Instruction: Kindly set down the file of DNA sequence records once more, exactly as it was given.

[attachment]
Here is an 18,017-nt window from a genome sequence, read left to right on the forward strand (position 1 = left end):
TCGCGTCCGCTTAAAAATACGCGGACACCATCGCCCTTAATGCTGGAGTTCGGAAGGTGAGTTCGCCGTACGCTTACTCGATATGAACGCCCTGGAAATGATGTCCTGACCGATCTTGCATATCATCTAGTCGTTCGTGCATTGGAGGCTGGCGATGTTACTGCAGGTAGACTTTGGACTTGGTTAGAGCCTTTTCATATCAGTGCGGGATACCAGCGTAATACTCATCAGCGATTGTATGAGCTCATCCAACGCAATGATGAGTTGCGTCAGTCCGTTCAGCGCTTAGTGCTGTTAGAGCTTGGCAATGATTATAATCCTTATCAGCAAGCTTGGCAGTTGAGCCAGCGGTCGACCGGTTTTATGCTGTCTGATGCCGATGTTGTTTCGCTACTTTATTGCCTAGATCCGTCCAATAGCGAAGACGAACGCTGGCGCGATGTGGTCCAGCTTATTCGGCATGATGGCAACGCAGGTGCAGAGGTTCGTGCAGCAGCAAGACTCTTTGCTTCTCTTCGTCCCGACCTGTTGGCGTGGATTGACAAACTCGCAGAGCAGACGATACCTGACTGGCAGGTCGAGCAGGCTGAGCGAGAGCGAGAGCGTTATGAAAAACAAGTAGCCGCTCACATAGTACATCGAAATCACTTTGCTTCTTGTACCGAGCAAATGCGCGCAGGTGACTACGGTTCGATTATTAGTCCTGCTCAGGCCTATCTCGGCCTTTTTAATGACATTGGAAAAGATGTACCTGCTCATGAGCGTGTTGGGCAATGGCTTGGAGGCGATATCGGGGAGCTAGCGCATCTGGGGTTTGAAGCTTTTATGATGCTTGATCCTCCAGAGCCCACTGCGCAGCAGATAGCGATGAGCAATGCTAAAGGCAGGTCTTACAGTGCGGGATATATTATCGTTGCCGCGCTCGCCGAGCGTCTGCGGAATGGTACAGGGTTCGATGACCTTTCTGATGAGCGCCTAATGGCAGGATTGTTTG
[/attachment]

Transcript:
Here is an 18,017-nt window from a genome sequence, read left to right on the forward strand (position 1 = left end):
TCGCGTCCGCTTAAAAATACGCGGACACCATCGCCCTTAATGCTGGAGTTCGGAAGGTGAGTTCGCCGTACGCTTACTCGATATGAACGCCCTGGAAATGATGTCCTGACCGATCTTGCATATCATCTAGTCGTTCGTGCATTGGAGGCTGGCGATGTTACTGCAGGTAGACTTTGGACTTGGTTAGAGCCTTTTCATATCAGTGCGGGATACCAGCGTAATACTCATCAGCGATTGTATGAGCTCATCCAACGCAATGATGAGTTGCGTCAGTCCGTTCAGCGCTTAGTGCTGTTAGAGCTTGGCAATGATTATAATCCTTATCAGCAAGCTTGGCAGTTGAGCCAGCGGTCGACCGGTTTTATGCTGTCTGATGCCGATGTTGTTTCGCTACTTTATTGCCTAGATCCGTCCAATAGCGAAGACGAACGCTGGCGCGATGTGGTCCAGCTTATTCGGCATGATGGCAACGCAGGTGCAGAGGTTCGTGCAGCAGCAAGACTCTTTGCTTCTCTTCGTCCCGACCTGTTGGCGTGGATTGACAAACTCGCAGAGCAGACGATACCTGACTGGCAGGTCGAGCAGGCTGAGCGAGAGCGAGAGCGTTATGAAAAACAAGTAGCCGCTCACATAGTACATCGAAATCACTTTGCTTCTTGTACCGAGCAAATGCGCGCAGGTGACTACGGTTCGATTATTAGTCCTGCTCAGGCCTATCTCGGCCTTTTTAATGACATTGGAAAAGATGTACCTGCTCATGAGCGTGTTGGGCAATGGCTTGGAGGCGATATCGGGGAGCTAGCGCATCTGGGGTTTGAAGCTTTTATGATGCTTGATCCTCCAGAGCCCACTGCGCAGCAGATAGCGATGAGCAATGCTAAAGGCAGGTCTTACAGTGCGGGATATATTATCGTTGCCGCGCTCGCCGAGCGTCTGCGGAATGGTACAGGGTTCGATGACCTTTCTGATGAGCGCCTAATGGCAGGATTGTTTG